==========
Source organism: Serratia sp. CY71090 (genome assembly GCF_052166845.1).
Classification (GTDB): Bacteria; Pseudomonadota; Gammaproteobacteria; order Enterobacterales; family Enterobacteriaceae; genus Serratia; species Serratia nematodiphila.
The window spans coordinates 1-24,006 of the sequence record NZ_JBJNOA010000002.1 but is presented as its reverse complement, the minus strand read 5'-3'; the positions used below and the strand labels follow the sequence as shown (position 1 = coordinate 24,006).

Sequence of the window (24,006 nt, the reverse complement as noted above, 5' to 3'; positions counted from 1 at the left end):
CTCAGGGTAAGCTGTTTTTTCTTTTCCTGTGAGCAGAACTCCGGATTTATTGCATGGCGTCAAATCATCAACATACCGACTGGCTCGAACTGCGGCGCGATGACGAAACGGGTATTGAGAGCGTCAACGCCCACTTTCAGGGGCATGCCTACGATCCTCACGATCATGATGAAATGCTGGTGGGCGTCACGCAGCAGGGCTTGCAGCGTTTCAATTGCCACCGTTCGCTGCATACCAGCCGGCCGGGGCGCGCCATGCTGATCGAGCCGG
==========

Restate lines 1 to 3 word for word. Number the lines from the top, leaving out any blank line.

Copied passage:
Source organism: Serratia sp. CY71090 (genome assembly GCF_052166845.1).
Classification (GTDB): Bacteria; Pseudomonadota; Gammaproteobacteria; order Enterobacterales; family Enterobacteriaceae; genus Serratia; species Serratia nematodiphila.
The window spans coordinates 1-24,006 of the sequence record NZ_JBJNOA010000002.1 but is presented as its reverse complement, the minus strand read 5'-3'; the positions used below and the strand labels follow the sequence as shown (position 1 = coordinate 24,006).